In the middle of night at a restricted shooting range, a seasoned Navy SEAL clipped a KAC UNS (Universal Night Sight) on the forward Picatinny rail of a 7.62mm NATO weapon, similar to the NV unit on the cover, and took aim. I couldn’t see the trigger-puller several feet away, let alone the 6-inch steel discs several hundred meters distant on the almost moonless night in Florida. Every shot that was fired was followed by a steel clang. In disbelief, I asked to try and was amazed how the targets were readily visible with the UNS placed in front of the pre-registered telescopic sight. At that distance, with almost no moon and no artificial light, I got a hit every time I pulled the trigger! The current record for a nighttime engagement with the UNS is a successful hit at 1,340 meters by a Marine in Afghanistan. Wow, I thought, how can this be?
Knight’s Armament Company (KAC) has a long history of recognizing, developing and producing just exactly what American warfighters need. As an example of Reed Knight seeing solutions before others see the problem, when he saw coverage of American warfighters engaged in combat in the Caribbean in the ’80s, Reed was appalled to see that soldiers had to tape flashlights to the forends of their weapons to fight at night. From that observation, he developed his KAC RAS (Rail Adapter System) that is on just about every M4 today.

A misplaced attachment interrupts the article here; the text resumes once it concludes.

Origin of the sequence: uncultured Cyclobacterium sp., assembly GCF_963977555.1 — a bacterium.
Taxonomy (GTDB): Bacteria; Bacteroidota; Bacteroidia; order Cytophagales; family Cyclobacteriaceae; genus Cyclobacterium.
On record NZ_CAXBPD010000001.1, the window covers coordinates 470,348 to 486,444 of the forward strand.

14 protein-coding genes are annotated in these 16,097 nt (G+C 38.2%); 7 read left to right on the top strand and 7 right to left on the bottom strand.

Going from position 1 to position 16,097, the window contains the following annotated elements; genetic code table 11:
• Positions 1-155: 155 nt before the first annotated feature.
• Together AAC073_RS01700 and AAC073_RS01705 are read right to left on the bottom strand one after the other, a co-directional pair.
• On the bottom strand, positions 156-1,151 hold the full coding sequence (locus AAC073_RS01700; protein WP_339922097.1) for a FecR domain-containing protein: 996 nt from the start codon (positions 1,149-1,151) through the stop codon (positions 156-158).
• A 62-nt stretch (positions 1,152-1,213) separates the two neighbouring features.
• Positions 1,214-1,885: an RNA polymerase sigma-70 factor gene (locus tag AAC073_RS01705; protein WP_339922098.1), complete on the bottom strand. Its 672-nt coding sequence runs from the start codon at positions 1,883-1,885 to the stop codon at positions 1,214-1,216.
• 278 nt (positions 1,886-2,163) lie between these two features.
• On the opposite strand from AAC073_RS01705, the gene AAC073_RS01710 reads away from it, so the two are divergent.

That simple solution helped extend the M16/M4 as an effective battle rifle well into the 21st century, and has been so successful that the Pentagon has included similar rails for sighting optics and night vision gear on most handheld weapons in this country’s military. Reed also saw that darkness should help—not challenge—our warriors, so he began developing a family of outstanding night vision gear. As a result, Reed has the UNS series now type-classified to KAC as the AN/PVS-22, AN/PVS-26 and the new AN/PVS-30. This has ensured that American trigger-pullers maintain undisputed superiority in their ability to conduct day or night operations and place precise shots that are limited only by the ballistics of their weapons. The ability to deny the cloak of darkness to terrorists—who once felt safe moving, striking or placing deadly IEDs at night—has saved many American and western troops from injury or death.
In the middle of night at a restricted shooting range, a seasoned Navy SEAL…
by Tactical-Life.com / Nov 1, 2011